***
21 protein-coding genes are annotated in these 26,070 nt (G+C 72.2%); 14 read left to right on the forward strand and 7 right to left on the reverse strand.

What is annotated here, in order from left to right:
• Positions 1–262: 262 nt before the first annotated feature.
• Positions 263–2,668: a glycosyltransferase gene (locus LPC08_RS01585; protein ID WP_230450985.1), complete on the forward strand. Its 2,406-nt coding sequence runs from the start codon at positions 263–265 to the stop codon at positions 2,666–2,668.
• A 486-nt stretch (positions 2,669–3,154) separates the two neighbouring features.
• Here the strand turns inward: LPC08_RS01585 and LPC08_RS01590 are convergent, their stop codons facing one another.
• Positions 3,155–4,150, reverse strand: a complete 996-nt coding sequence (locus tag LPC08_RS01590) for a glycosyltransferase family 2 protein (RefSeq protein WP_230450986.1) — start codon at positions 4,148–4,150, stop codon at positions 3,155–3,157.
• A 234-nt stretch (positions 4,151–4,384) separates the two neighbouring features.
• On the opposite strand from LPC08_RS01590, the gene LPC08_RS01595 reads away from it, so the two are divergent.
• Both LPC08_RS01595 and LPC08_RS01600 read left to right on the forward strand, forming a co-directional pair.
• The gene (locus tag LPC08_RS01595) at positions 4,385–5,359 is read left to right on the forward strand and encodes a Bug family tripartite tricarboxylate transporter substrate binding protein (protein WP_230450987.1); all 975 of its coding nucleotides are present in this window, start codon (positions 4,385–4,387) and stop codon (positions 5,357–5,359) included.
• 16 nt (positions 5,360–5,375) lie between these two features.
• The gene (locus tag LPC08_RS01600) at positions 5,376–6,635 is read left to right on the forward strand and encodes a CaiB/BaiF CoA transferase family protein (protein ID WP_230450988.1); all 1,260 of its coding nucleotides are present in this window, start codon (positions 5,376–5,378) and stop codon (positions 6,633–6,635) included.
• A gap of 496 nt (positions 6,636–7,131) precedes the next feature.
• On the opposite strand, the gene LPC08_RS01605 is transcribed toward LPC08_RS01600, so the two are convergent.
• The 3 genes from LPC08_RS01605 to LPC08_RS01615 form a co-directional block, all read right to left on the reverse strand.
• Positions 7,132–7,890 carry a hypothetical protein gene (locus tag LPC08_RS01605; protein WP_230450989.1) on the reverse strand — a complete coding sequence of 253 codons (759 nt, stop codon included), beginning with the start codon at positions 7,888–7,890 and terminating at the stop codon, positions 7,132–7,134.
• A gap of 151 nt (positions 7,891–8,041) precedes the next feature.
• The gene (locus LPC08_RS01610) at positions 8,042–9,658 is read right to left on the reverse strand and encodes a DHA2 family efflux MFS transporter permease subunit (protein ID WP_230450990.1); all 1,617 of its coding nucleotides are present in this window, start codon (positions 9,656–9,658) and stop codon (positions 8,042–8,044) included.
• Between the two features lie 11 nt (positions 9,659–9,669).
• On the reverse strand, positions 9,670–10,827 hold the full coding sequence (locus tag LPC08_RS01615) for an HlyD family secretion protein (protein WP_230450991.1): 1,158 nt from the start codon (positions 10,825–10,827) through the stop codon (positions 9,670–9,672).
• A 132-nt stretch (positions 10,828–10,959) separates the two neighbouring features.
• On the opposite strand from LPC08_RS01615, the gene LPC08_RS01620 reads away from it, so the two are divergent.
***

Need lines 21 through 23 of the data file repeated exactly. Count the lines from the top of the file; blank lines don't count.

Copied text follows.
• On the reverse strand, positions 9,670–10,827 hold the full coding sequence (locus tag LPC08_RS01615) for an HlyD family secretion protein (protein WP_230450991.1): 1,158 nt from the start codon (positions 10,825–10,827) through the stop codon (positions 9,670–9,672).
• A 132-nt stretch (positions 10,828–10,959) separates the two neighbouring features.
• On the opposite strand from LPC08_RS01615, the gene LPC08_RS01620 reads away from it, so the two are divergent.